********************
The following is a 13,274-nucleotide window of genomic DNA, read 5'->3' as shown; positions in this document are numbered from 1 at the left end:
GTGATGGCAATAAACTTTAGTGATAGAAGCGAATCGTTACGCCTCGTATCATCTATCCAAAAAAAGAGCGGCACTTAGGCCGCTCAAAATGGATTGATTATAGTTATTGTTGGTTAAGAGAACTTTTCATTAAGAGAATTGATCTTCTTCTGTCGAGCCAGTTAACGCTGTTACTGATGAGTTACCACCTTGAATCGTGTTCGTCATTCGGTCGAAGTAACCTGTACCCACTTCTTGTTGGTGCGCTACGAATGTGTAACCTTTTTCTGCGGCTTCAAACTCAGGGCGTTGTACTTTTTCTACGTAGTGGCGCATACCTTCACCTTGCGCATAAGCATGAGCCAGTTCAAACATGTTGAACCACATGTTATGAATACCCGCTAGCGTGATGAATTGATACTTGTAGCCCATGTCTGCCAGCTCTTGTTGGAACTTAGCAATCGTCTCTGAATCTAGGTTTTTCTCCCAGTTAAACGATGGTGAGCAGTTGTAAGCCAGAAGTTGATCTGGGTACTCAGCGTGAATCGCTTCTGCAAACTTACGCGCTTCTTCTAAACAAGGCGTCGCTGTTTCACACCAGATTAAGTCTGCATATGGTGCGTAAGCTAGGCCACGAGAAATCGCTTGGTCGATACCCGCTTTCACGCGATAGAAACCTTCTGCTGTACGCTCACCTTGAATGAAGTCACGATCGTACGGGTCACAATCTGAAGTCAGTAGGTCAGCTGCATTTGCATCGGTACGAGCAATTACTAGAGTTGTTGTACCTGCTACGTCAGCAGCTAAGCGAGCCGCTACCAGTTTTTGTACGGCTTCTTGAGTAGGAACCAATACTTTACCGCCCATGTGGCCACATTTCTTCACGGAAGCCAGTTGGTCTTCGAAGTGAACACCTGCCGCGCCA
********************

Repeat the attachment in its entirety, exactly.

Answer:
The following is a 13,274-nucleotide window of genomic DNA, read 5'->3' as shown; positions in this document are numbered from 1 at the left end:
GTGATGGCAATAAACTTTAGTGATAGAAGCGAATCGTTACGCCTCGTATCATCTATCCAAAAAAAGAGCGGCACTTAGGCCGCTCAAAATGGATTGATTATAGTTATTGTTGGTTAAGAGAACTTTTCATTAAGAGAATTGATCTTCTTCTGTCGAGCCAGTTAACGCTGTTACTGATGAGTTACCACCTTGAATCGTGTTCGTCATTCGGTCGAAGTAACCTGTACCCACTTCTTGTTGGTGCGCTACGAATGTGTAACCTTTTTCTGCGGCTTCAAACTCAGGGCGTTGTACTTTTTCTACGTAGTGGCGCATACCTTCACCTTGCGCATAAGCATGAGCCAGTTCAAACATGTTGAACCACATGTTATGAATACCCGCTAGCGTGATGAATTGATACTTGTAGCCCATGTCTGCCAGCTCTTGTTGGAACTTAGCAATCGTCTCTGAATCTAGGTTTTTCTCCCAGTTAAACGATGGTGAGCAGTTGTAAGCCAGAAGTTGATCTGGGTACTCAGCGTGAATCGCTTCTGCAAACTTACGCGCTTCTTCTAAACAAGGCGTCGCTGTTTCACACCAGATTAAGTCTGCATATGGTGCGTAAGCTAGGCCACGAGAAATCGCTTGGTCGATACCCGCTTTCACGCGATAGAAACCTTCTGCTGTACGCTCACCTTGAATGAAGTCACGATCGTACGGGTCACAATCTGAAGTCAGTAGGTCAGCTGCATTTGCATCGGTACGAGCAATTACTAGAGTTGTTGTACCTGCTACGTCAGCAGCTAAGCGAGCCGCTACCAGTTTTTGTACGGCTTCTTGAGTAGGAACCAATACTTTACCGCCCATGTGGCCACATTTCTTCACGGAAGCCAGTTGGTCTTCGAAGTGAACACCTGCCGCGCCA